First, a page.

ble to the majority of students. It is my desire here to call attention to a type of biological study which can be carried on in any locality and by any student with some hopes of being able to attain valuable results.

Some years ago Forbes called attention to the fact that within a small lake we have a microcosm, a world dependent upon itself. Within this area is produced the entire amount of the food which is consumed by the animal life that inhabits the lake. The changes that take place are constant and yet constitute but a narrow circle. No area of land could be found of at all the same size, which would present equal possibilities for life, and at the same time so closely circumscribed that the problem would be confined to the area itself.

The distribution of life within larger bodies of water has been the object of study to numerous investigators in the Old World, and in this country has been successfully prosecuted by Birge and Marsh in Wisconsin, Reighard in Michigan, Forbes in Illinois, and many others. Thanks to their researches we have learned much concerning the distribution of aquatic life from year to year, and from place to place. Into this subject, however, it is not my purpose to go in detail. The information already gained will be of great value in attacking another aspect of the question. In the smaller areas of land and water the conditions are less variable and the problem in so far simpler. From the study of these limited environments, we must hope to attain to a better understanding of the biological laws which govern the change of material from the inorganic to the organic through its long series of steps. Every observer can find within easy reach a small pond which will serve as the object of his study. To it he must devote his undivided attention, and if he would succeed it must be mastered. The mere examination of the life it contains at the single time affords little information of value; hardly more useful are sporadic observations. The student must collect systematically and regularly throughout the entire year, keeping such record of conditions that he may be able to compare time with time. These collections must also be brought together in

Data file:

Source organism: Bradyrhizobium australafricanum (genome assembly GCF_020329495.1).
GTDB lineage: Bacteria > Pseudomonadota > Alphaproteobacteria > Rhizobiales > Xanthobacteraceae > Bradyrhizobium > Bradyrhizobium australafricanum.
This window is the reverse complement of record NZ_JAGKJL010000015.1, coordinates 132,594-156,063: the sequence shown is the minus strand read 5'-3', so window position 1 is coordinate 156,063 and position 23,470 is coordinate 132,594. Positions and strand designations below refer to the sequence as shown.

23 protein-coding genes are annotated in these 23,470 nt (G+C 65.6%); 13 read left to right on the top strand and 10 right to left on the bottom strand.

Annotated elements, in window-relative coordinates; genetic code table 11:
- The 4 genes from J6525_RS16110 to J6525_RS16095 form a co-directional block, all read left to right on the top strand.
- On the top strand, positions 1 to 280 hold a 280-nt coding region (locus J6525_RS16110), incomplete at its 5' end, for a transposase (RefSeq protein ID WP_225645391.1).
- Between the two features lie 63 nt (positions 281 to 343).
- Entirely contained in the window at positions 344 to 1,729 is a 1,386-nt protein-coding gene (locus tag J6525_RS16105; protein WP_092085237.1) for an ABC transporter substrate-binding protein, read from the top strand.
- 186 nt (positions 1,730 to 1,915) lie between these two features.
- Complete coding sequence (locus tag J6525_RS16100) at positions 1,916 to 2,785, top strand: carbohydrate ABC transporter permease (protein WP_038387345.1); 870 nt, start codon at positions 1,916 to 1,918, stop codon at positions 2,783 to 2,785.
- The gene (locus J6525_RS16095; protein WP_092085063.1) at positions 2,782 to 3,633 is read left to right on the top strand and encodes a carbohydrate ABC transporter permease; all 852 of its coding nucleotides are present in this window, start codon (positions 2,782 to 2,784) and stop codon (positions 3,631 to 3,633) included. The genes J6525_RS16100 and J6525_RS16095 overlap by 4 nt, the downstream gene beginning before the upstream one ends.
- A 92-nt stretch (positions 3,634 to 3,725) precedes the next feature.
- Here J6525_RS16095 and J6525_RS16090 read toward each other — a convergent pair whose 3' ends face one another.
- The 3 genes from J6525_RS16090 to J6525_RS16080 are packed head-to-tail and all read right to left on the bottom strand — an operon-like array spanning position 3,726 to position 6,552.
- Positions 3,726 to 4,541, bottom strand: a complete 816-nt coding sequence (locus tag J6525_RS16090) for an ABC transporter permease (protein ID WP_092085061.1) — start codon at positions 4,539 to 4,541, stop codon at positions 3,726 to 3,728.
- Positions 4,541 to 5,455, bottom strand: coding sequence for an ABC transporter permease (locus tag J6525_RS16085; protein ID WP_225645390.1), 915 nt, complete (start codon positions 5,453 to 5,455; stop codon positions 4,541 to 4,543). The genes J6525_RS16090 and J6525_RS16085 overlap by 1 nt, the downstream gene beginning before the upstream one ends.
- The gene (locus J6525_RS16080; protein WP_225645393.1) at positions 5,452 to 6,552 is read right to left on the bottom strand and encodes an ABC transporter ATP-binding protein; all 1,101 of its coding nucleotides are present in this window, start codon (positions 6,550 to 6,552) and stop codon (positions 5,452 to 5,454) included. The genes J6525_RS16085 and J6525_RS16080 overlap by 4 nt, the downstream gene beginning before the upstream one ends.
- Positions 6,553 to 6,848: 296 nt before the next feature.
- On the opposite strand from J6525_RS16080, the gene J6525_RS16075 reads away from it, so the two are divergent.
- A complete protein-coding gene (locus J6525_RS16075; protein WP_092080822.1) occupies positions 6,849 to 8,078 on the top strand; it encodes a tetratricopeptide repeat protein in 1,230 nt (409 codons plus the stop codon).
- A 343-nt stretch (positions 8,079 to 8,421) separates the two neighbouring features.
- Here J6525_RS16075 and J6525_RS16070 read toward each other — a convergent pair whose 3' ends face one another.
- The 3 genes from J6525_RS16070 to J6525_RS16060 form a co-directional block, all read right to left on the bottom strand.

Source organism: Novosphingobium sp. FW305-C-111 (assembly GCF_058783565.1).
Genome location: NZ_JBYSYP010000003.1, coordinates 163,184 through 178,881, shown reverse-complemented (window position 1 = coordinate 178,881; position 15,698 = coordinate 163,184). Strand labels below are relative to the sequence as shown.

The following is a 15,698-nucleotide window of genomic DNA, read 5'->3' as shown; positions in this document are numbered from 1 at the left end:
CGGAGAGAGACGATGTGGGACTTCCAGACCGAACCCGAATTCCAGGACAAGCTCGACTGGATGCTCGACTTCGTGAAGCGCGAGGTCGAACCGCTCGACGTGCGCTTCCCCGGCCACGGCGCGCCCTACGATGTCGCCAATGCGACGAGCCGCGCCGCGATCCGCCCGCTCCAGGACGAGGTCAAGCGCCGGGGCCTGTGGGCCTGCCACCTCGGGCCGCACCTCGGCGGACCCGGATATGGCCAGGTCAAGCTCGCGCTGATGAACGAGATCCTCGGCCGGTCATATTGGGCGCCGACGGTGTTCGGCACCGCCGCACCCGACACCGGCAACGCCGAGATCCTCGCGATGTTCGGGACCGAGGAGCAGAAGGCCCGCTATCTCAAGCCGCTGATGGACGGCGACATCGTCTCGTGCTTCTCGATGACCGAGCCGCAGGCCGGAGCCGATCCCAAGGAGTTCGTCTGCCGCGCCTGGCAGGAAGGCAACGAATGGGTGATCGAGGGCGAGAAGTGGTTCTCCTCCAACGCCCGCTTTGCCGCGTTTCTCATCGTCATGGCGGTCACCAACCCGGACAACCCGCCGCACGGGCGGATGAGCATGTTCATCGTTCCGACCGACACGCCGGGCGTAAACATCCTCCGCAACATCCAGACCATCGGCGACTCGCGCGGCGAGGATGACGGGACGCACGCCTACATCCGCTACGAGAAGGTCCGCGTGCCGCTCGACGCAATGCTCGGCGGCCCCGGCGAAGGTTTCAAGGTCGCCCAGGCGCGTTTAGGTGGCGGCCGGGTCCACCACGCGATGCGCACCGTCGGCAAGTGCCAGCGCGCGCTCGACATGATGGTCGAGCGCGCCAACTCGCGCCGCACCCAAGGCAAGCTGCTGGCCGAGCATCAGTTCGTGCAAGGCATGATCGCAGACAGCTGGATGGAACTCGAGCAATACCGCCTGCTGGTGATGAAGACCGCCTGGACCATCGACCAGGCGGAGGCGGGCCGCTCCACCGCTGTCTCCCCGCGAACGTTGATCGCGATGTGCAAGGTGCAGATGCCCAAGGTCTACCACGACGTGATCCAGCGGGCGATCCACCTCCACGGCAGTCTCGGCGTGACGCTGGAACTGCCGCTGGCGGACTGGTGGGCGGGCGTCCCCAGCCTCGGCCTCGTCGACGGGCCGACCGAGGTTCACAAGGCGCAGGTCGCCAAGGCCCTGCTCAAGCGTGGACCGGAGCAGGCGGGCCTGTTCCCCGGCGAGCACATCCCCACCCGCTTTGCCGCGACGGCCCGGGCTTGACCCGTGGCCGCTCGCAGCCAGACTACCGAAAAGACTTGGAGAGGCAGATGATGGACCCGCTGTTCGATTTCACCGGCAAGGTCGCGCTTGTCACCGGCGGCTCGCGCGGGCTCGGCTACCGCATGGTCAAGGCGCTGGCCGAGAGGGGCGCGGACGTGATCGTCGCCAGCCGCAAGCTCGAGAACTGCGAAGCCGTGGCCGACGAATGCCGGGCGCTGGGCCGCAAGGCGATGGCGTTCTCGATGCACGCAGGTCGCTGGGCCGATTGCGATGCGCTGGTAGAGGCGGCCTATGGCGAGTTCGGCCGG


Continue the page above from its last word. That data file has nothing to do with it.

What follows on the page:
such a way that they represent accurately the amount of life contained in a given amount of water under the observed conditions. From these data the student may determine the total quantity. of living matter in the water at that time, and the relative amount of each different species. As the observations are extended he will be able to trace the rise and fall of a particular species, noting its first appearance and tracing it to its final disappearance. As thus gradually he records the history of the life in this microcosm it is evident that, continued long enough and carefully enough, he is recording the conditions which modify, which control the life itself.